COVID in Sports: how The Yellow Jackets have been impacted

The sports teams at BW have been impacted severely by COVID-19 this year. Interim Athletic Director Coach John Snell and the rest of the athletic program advisors, coaches, and program leaders have had to make significant changes to the way practice for sports is held to uphold government restrictions regarding COVID-19.

As of now, no teams are playing in an official season.

“We started our athletic activities after the first week of school, and everything was done on an individual basis,” said Snell.

Athletes were required to conduct their own training regimen while wearing masks, maintaining social distancing, and sanitizing their hands and any equipment they used before and after the workout. Athletics have progressed to now practicing as teams, but still maintaining these actions to prevent the spread of the virus.

Snell said, “We didn’t know exactly how well it would go. There was obviously concern going into it, but so far it has been very successful. There have not been any major outbreaks and we’ve been able to conduct our practices.”

Other measures are still being taken to ensure the spread of the virus is prevented. As of now, each team is broken up into groups. These groups only practice together and don’t mix with each other. That way, if a member of one group tests positive, only that group needs to be quarantined while the others can still practice.

Snell said, “I think our practices are the safest place for our student athletes because we know where they are and what they’re doing.”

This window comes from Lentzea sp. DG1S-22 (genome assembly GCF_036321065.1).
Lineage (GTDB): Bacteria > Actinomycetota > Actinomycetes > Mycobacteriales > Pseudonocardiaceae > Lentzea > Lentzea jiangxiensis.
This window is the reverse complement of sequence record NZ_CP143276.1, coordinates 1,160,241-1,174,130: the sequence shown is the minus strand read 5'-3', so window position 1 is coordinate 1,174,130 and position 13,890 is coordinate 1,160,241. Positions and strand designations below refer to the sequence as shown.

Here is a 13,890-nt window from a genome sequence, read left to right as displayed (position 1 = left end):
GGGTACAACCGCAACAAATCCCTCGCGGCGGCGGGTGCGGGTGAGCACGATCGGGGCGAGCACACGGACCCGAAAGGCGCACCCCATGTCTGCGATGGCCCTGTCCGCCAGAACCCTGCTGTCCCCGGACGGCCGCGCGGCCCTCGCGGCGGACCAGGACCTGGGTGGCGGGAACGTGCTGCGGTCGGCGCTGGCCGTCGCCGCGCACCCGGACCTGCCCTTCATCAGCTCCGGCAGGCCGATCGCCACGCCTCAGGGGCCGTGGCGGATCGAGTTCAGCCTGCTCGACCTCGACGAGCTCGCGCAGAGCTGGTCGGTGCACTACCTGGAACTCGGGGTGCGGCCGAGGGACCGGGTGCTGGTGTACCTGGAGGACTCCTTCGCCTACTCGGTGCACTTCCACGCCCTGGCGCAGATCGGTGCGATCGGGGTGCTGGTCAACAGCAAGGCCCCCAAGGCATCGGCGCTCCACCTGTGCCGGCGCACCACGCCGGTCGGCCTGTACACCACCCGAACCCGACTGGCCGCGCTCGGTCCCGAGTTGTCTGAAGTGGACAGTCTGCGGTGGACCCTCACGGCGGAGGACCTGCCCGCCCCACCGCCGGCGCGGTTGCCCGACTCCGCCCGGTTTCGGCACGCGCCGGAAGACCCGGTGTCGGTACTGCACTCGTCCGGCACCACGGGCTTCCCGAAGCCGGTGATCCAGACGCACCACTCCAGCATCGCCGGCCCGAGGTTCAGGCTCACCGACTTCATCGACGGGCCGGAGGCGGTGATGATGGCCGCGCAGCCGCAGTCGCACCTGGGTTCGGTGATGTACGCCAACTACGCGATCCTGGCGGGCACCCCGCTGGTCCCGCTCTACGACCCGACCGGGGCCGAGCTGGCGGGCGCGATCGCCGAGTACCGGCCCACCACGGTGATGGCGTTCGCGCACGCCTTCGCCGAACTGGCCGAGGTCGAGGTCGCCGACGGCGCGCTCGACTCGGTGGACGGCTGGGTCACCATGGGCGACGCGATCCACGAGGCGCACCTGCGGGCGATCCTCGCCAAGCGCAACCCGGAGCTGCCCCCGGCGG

Student athletes are a part of the surveillance testing initiative issued by Governor Mike Dewine. Each week three percent of the student population has to be tested for the virus, which includes student athletes. From there, other student athletes will only test for the virus if they have shown symptoms. And if they do, them and all the people they’ve had contact with within the team have to quarantine.

The athletic training staff is currently serving as the contact tracers within the teams and each has to be cleared before they can return to practice. Athletes are encouraged to tell any other people they’ve been in contact with about their positive test so measures can be taken to protect the rest of the student body and reduce any additional spreading.

Snell said, “My hope is that something is figured out by the time we come back in January that will allow us to carry on as normal as possible.”

When competition starts again, athletes will have to be tested on a consistent basis in accordance with the NCAA rules and regulations regarding the coronavirus.

Athletes are being encouraged to take the matter very seriously.

“They should continue to be mindful of what being irresponsible could mean to us,” said Snell. “If our athletes lose sight of the importance of these measures, then we could put ourselves at risk and hurt our chances of having a season. And we want to play.”